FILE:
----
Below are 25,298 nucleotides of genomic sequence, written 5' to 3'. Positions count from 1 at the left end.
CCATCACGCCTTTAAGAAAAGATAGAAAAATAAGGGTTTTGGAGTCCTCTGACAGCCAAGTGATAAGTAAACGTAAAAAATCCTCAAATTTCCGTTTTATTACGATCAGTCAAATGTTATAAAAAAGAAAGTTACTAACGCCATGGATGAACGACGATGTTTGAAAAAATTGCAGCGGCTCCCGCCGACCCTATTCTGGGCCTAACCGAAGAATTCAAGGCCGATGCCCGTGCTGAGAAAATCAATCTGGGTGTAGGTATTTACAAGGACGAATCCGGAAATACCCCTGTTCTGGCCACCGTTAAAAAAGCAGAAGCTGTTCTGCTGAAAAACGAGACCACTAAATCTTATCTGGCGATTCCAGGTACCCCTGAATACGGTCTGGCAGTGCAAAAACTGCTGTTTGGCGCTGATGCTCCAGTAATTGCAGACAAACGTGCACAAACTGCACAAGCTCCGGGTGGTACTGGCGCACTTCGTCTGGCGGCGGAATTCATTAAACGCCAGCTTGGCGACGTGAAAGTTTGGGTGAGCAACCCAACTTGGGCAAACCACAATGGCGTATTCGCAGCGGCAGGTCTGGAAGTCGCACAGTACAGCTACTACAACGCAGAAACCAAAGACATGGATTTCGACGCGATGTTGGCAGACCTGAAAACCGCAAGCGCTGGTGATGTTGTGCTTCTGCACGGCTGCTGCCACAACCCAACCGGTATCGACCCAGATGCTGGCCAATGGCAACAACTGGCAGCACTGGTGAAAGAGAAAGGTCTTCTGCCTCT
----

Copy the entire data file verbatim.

Below are 25,298 nucleotides of genomic sequence, written 5' to 3'. Positions count from 1 at the left end.
CCATCACGCCTTTAAGAAAAGATAGAAAAATAAGGGTTTTGGAGTCCTCTGACAGCCAAGTGATAAGTAAACGTAAAAAATCCTCAAATTTCCGTTTTATTACGATCAGTCAAATGTTATAAAAAAGAAAGTTACTAACGCCATGGATGAACGACGATGTTTGAAAAAATTGCAGCGGCTCCCGCCGACCCTATTCTGGGCCTAACCGAAGAATTCAAGGCCGATGCCCGTGCTGAGAAAATCAATCTGGGTGTAGGTATTTACAAGGACGAATCCGGAAATACCCCTGTTCTGGCCACCGTTAAAAAAGCAGAAGCTGTTCTGCTGAAAAACGAGACCACTAAATCTTATCTGGCGATTCCAGGTACCCCTGAATACGGTCTGGCAGTGCAAAAACTGCTGTTTGGCGCTGATGCTCCAGTAATTGCAGACAAACGTGCACAAACTGCACAAGCTCCGGGTGGTACTGGCGCACTTCGTCTGGCGGCGGAATTCATTAAACGCCAGCTTGGCGACGTGAAAGTTTGGGTGAGCAACCCAACTTGGGCAAACCACAATGGCGTATTCGCAGCGGCAGGTCTGGAAGTCGCACAGTACAGCTACTACAACGCAGAAACCAAAGACATGGATTTCGACGCGATGTTGGCAGACCTGAAAACCGCAAGCGCTGGTGATGTTGTGCTTCTGCACGGCTGCTGCCACAACCCAACCGGTATCGACCCAGATGCTGGCCAATGGCAACAACTGGCAGCACTGGTGAAAGAGAAAGGTCTTCTGCCTCT